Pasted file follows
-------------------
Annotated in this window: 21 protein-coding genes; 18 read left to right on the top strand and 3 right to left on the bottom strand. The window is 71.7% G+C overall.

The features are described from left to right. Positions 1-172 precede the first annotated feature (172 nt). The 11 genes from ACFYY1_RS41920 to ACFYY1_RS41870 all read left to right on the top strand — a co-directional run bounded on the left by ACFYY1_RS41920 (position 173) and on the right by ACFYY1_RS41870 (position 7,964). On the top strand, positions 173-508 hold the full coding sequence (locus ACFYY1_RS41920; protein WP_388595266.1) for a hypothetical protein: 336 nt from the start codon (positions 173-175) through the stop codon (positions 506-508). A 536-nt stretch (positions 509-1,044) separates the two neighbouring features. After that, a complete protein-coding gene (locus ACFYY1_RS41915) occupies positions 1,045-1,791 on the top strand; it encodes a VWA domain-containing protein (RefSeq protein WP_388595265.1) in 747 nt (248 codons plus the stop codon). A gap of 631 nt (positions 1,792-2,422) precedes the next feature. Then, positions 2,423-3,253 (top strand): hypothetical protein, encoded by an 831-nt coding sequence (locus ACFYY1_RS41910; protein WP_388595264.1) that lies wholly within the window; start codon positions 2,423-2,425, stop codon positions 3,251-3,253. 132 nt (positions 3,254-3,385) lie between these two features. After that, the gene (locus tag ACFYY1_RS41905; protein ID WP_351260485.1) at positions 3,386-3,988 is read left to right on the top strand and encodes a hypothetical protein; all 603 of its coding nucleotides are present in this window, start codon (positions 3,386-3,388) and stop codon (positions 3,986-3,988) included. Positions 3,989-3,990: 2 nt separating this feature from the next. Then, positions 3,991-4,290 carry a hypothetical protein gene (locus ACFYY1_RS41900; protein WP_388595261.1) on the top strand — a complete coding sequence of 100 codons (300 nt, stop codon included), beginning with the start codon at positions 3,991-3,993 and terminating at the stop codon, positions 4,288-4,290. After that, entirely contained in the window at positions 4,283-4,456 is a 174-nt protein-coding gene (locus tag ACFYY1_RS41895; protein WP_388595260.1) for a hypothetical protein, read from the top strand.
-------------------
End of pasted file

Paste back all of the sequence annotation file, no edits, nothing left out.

Annotated in this window: 21 protein-coding genes; 18 read left to right on the top strand and 3 right to left on the bottom strand. The window is 71.7% G+C overall.

The features are described from left to right. Positions 1-172 precede the first annotated feature (172 nt). The 11 genes from ACFYY1_RS41920 to ACFYY1_RS41870 all read left to right on the top strand — a co-directional run bounded on the left by ACFYY1_RS41920 (position 173) and on the right by ACFYY1_RS41870 (position 7,964). On the top strand, positions 173-508 hold the full coding sequence (locus ACFYY1_RS41920; protein WP_388595266.1) for a hypothetical protein: 336 nt from the start codon (positions 173-175) through the stop codon (positions 506-508). A 536-nt stretch (positions 509-1,044) separates the two neighbouring features. After that, a complete protein-coding gene (locus ACFYY1_RS41915) occupies positions 1,045-1,791 on the top strand; it encodes a VWA domain-containing protein (RefSeq protein WP_388595265.1) in 747 nt (248 codons plus the stop codon). A gap of 631 nt (positions 1,792-2,422) precedes the next feature. Then, positions 2,423-3,253 (top strand): hypothetical protein, encoded by an 831-nt coding sequence (locus ACFYY1_RS41910; protein WP_388595264.1) that lies wholly within the window; start codon positions 2,423-2,425, stop codon positions 3,251-3,253. 132 nt (positions 3,254-3,385) lie between these two features. After that, the gene (locus tag ACFYY1_RS41905; protein ID WP_351260485.1) at positions 3,386-3,988 is read left to right on the top strand and encodes a hypothetical protein; all 603 of its coding nucleotides are present in this window, start codon (positions 3,386-3,388) and stop codon (positions 3,986-3,988) included. Positions 3,989-3,990: 2 nt separating this feature from the next. Then, positions 3,991-4,290 carry a hypothetical protein gene (locus ACFYY1_RS41900; protein WP_388595261.1) on the top strand — a complete coding sequence of 100 codons (300 nt, stop codon included), beginning with the start codon at positions 3,991-3,993 and terminating at the stop codon, positions 4,288-4,290. After that, entirely contained in the window at positions 4,283-4,456 is a 174-nt protein-coding gene (locus tag ACFYY1_RS41895; protein WP_388595260.1) for a hypothetical protein, read from the top strand.